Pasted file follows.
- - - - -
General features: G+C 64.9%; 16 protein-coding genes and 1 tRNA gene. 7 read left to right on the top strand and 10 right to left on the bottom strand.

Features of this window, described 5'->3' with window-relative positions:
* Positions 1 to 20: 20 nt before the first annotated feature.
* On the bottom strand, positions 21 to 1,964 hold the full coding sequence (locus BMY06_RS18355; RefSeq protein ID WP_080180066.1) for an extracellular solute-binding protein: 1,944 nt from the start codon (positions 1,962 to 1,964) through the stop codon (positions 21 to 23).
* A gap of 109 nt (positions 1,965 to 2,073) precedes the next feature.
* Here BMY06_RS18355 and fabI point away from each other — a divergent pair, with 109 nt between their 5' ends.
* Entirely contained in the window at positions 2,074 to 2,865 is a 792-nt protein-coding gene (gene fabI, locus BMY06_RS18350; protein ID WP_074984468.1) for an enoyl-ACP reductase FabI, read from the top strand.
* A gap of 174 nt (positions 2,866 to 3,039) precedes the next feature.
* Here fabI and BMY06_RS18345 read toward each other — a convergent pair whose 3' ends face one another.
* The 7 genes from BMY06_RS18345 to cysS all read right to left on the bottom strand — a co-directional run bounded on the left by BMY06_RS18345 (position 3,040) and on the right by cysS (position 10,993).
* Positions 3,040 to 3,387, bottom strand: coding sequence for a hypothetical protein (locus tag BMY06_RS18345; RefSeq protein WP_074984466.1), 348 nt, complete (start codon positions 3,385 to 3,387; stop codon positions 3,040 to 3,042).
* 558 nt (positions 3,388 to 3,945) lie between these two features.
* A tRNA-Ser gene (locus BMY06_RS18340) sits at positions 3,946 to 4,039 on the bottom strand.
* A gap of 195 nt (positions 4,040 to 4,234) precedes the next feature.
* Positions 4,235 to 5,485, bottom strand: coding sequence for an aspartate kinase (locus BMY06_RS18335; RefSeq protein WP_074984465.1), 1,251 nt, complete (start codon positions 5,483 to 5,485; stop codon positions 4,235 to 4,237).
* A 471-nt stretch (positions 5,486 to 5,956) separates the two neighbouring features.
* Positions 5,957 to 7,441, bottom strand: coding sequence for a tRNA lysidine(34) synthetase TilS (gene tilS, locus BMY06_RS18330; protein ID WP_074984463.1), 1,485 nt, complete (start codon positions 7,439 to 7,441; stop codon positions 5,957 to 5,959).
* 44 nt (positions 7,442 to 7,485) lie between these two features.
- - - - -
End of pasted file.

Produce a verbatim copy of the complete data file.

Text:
General features: G+C 64.9%; 16 protein-coding genes and 1 tRNA gene. 7 read left to right on the top strand and 10 right to left on the bottom strand.

Features of this window, described 5'->3' with window-relative positions:
* Positions 1 to 20: 20 nt before the first annotated feature.
* On the bottom strand, positions 21 to 1,964 hold the full coding sequence (locus BMY06_RS18355; RefSeq protein ID WP_080180066.1) for an extracellular solute-binding protein: 1,944 nt from the start codon (positions 1,962 to 1,964) through the stop codon (positions 21 to 23).
* A gap of 109 nt (positions 1,965 to 2,073) precedes the next feature.
* Here BMY06_RS18355 and fabI point away from each other — a divergent pair, with 109 nt between their 5' ends.
* Entirely contained in the window at positions 2,074 to 2,865 is a 792-nt protein-coding gene (gene fabI, locus BMY06_RS18350; protein ID WP_074984468.1) for an enoyl-ACP reductase FabI, read from the top strand.
* A gap of 174 nt (positions 2,866 to 3,039) precedes the next feature.
* Here fabI and BMY06_RS18345 read toward each other — a convergent pair whose 3' ends face one another.
* The 7 genes from BMY06_RS18345 to cysS all read right to left on the bottom strand — a co-directional run bounded on the left by BMY06_RS18345 (position 3,040) and on the right by cysS (position 10,993).
* Positions 3,040 to 3,387, bottom strand: coding sequence for a hypothetical protein (locus tag BMY06_RS18345; RefSeq protein WP_074984466.1), 348 nt, complete (start codon positions 3,385 to 3,387; stop codon positions 3,040 to 3,042).
* 558 nt (positions 3,388 to 3,945) lie between these two features.
* A tRNA-Ser gene (locus BMY06_RS18340) sits at positions 3,946 to 4,039 on the bottom strand.
* A gap of 195 nt (positions 4,040 to 4,234) precedes the next feature.
* Positions 4,235 to 5,485, bottom strand: coding sequence for an aspartate kinase (locus BMY06_RS18335; RefSeq protein WP_074984465.1), 1,251 nt, complete (start codon positions 5,483 to 5,485; stop codon positions 4,235 to 4,237).
* A 471-nt stretch (positions 5,486 to 5,956) separates the two neighbouring features.
* Positions 5,957 to 7,441, bottom strand: coding sequence for a tRNA lysidine(34) synthetase TilS (gene tilS, locus BMY06_RS18330; protein ID WP_074984463.1), 1,485 nt, complete (start codon positions 7,439 to 7,441; stop codon positions 5,957 to 5,959).
* 44 nt (positions 7,442 to 7,485) lie between these two features.